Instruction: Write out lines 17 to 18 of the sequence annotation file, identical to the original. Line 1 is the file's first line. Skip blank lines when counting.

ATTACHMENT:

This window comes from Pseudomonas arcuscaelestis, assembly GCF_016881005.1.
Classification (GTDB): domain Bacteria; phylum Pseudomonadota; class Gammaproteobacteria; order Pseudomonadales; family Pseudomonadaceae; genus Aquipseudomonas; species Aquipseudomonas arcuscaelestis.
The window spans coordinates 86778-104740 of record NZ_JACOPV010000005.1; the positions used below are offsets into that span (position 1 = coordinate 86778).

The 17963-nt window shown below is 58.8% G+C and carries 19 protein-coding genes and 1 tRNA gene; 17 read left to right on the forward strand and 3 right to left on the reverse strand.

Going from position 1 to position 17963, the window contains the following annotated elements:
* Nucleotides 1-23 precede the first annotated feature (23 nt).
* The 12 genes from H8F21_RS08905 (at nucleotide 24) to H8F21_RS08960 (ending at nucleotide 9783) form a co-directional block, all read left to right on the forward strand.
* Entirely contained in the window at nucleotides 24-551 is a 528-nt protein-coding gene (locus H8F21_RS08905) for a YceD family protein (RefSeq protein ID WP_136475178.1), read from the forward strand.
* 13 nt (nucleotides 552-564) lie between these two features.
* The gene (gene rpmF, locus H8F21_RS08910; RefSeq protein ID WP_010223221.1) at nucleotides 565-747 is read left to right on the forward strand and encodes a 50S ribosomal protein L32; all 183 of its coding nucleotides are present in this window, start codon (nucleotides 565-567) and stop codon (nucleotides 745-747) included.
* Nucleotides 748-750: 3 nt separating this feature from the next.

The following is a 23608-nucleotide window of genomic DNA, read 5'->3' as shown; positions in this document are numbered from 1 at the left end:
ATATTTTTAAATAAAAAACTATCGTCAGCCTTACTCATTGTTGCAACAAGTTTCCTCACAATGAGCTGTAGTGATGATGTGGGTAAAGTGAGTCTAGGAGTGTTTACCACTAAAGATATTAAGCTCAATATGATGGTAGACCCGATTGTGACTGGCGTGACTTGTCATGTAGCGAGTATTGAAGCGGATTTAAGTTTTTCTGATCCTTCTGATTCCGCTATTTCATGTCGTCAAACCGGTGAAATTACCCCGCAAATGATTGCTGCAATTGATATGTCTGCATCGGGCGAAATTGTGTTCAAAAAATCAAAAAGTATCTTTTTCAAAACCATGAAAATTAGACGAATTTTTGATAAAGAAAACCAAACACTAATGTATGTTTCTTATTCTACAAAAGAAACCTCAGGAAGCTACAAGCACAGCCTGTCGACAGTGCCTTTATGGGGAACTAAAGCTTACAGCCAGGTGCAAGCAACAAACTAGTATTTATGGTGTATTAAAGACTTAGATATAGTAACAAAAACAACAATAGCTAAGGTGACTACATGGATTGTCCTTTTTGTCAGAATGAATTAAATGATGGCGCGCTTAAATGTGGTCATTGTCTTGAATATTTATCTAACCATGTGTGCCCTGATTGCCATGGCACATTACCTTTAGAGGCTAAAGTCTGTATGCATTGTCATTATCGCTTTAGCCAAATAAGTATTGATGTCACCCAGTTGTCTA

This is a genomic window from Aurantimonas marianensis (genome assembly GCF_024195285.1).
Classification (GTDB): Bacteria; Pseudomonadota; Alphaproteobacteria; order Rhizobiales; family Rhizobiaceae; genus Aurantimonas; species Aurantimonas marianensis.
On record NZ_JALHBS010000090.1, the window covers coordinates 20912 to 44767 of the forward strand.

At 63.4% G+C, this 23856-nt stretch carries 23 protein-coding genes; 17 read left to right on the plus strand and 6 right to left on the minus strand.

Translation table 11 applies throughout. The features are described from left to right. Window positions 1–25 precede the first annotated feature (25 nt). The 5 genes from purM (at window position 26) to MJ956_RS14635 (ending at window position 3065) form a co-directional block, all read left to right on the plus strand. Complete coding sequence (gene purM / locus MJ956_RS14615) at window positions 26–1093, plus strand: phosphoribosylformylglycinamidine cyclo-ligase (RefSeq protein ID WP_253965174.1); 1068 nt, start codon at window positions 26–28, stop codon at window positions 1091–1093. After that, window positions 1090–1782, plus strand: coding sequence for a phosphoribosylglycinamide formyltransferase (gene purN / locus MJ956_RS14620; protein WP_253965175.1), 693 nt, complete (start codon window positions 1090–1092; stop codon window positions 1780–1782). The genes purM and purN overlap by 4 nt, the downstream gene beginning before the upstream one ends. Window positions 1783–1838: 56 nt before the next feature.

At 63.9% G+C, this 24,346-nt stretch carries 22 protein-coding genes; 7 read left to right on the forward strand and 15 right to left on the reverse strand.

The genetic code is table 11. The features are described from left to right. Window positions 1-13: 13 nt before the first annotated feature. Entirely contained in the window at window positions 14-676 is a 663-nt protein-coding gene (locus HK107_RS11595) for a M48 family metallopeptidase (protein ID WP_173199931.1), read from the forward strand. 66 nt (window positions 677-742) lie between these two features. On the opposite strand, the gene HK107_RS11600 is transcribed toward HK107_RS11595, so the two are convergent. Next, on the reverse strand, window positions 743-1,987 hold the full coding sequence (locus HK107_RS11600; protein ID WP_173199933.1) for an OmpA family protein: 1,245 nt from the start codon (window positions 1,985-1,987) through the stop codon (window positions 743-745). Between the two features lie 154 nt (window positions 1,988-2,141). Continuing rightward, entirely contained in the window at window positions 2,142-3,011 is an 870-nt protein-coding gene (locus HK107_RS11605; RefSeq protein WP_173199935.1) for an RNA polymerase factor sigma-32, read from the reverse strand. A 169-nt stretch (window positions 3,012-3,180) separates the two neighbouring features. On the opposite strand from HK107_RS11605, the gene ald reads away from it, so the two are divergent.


At 63.4% G+C, this 23856-nt stretch carries 23 protein-coding genes; 17 read left to right on the plus strand and 6 right to left on the minus strand.

Translation table 11 applies throughout. The features are described from left to right. Window positions 1–25 precede the first annotated feature (25 nt). The 5 genes from purM (at window position 26) to MJ956_RS14635 (ending at window position 3065) form a co-directional block, all read left to right on the plus strand. Complete coding sequence (gene purM / locus MJ956_RS14615) at window positions 26–1093, plus strand: phosphoribosylformylglycinamidine cyclo-ligase (RefSeq protein ID WP_253965174.1); 1068 nt, start codon at window positions 26–28, stop codon at window positions 1091–1093. After that, window positions 1090–1782, plus strand: coding sequence for a phosphoribosylglycinamide formyltransferase (gene purN / locus MJ956_RS14620; protein WP_253965175.1), 693 nt, complete (start codon window positions 1090–1092; stop codon window positions 1780–1782). The genes purM and purN overlap by 4 nt, the downstream gene beginning before the upstream one ends. Window positions 1783–1838: 56 nt before the next feature.